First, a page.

Population: 10,544 (est.)
Language(s): Tuvaluan, English
- The Tuvaluan dollar and the Australian dollar are the currencies of Tuvalu.
- The Church of Tuvalu, which has historic ties to the Congregational Church and other churches in Samoa, has the largest number of followers.
- Its population of 10,544 makes it the third-least populous sovereign state in the world, with only Vatican City and Nauru having fewer inhabitants.
- The climate of Tuvalu can be described as a typical warm, tropical climate with two different seasons.
- The dry seasons are between December and begin February and from June to mid September; the rainy seasons last from February to end May, and from September to end November.
- The Tuvalu government revenues largely come from the lease of its highly fortuitous .tv Top Level Domain (TLD); sales of stamps and coins; fishing licenses; direct grants from international donors; and income from the Tuvalu Trust Fund.
- The Head of State of Tuvalu is the monarch of the United Kingdom.
Tuvalu, formerly known as the Ellice Islands, is a Polynesian island nation located in the Pacific Ocean, midway between Hawaii and Australia. It comprises three reef islands and six true atolls spread out from 6° to 10° south. Its nearest neighbours are Kiribati, Nauru, Samoa and Fiji. Its population of 10,544 makes it the third-least populous sovereign state in the world, with only Vatican City and Nauru having fewer inhabitants. In terms of physical land size, at just 26 square kilometres (10 sq mi) Tuvalu is the fourth smallest country in the world, larger only than the Vatican City at 0.44 km2 (0.17 sq mi), Monaco at 1.98 km2 (0.76 sq mi) and Nauru at 21 km2 (8.1 sq mi).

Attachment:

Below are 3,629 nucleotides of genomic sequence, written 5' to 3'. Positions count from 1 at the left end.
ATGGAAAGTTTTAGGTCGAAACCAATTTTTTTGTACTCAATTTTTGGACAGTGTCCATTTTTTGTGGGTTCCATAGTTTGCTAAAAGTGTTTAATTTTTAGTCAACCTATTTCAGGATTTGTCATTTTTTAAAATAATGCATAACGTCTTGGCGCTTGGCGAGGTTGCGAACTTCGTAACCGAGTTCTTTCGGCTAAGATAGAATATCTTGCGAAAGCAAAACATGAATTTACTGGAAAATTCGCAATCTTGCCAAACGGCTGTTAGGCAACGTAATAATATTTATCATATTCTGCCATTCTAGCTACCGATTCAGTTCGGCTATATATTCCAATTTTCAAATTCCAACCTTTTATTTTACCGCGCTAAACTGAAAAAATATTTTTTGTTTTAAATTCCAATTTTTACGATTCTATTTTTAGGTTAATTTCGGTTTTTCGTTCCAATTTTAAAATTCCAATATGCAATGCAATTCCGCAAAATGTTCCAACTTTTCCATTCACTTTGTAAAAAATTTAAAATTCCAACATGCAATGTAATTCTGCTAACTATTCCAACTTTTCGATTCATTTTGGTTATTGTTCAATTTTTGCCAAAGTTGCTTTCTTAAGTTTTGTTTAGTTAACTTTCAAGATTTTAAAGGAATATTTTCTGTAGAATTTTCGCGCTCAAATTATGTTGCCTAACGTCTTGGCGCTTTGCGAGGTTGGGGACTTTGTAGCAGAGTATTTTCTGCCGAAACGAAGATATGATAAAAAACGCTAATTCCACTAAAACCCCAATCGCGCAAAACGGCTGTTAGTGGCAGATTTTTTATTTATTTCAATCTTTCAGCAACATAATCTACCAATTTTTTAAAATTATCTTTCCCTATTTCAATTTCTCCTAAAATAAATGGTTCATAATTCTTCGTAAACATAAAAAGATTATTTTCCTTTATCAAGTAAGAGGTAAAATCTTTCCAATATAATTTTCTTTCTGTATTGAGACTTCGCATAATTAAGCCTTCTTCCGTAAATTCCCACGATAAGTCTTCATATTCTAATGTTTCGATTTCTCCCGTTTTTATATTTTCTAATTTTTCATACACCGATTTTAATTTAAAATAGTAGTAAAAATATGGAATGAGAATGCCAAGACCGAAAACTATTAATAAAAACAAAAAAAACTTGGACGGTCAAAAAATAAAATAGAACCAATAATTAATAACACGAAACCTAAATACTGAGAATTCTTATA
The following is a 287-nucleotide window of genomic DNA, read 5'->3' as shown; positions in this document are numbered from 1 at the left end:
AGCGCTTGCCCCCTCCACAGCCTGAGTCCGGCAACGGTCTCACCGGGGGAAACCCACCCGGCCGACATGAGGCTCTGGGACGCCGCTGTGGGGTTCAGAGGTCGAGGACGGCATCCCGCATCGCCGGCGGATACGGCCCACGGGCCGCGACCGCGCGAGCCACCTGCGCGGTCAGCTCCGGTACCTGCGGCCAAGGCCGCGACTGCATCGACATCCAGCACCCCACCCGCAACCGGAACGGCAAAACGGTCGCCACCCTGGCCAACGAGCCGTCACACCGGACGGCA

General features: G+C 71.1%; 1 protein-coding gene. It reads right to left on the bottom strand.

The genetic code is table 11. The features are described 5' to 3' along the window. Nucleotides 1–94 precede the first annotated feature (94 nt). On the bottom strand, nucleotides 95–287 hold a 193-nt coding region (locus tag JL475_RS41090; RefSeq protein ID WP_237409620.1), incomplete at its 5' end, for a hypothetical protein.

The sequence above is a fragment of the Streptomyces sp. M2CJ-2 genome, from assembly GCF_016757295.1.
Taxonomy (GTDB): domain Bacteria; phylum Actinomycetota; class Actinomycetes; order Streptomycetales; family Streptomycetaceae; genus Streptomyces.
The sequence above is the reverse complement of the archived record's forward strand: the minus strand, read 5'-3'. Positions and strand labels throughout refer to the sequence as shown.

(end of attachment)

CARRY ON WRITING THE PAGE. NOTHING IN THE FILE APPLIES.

The first inhabitants of Tuvalu were Polynesian people. In 1568 Spanish navigator Álvaro de Mendaña sailed through the islands and is understood to have sighted Nui during his expedition in search of Terra Australis. In 1819 the island of Funafuti was named Ellice’s Island; the name Ellice was applied to all nine islands after the work of English hydrographer Alexander George Findlay (1812–1876). The islands came under Britain‘s sphere of influence in the late 19th century, when the Ellice Islands were declared a British protectorate by Captain Gibson R.N., of HMS Curacao, between 9 and 16 October 1892. The Ellice Islands were administered as British protectorate by a Resident Commissioner from 1892 to 1916 as part of the British Western Pacific Territories (BWPT), and later as part of the Gilbert and Ellice Islands colony from 1916 to 1974.
In 1974, the Ellice Islanders voted for separate British dependency status. As a consequence Tuvalu separated from the Gilbert Islands which became Kiribati. Tuvalu became fully independent within the Commonwealth on 1 October 1978. On 5 September 2000, Tuvalu became the 189th member of the United Nations.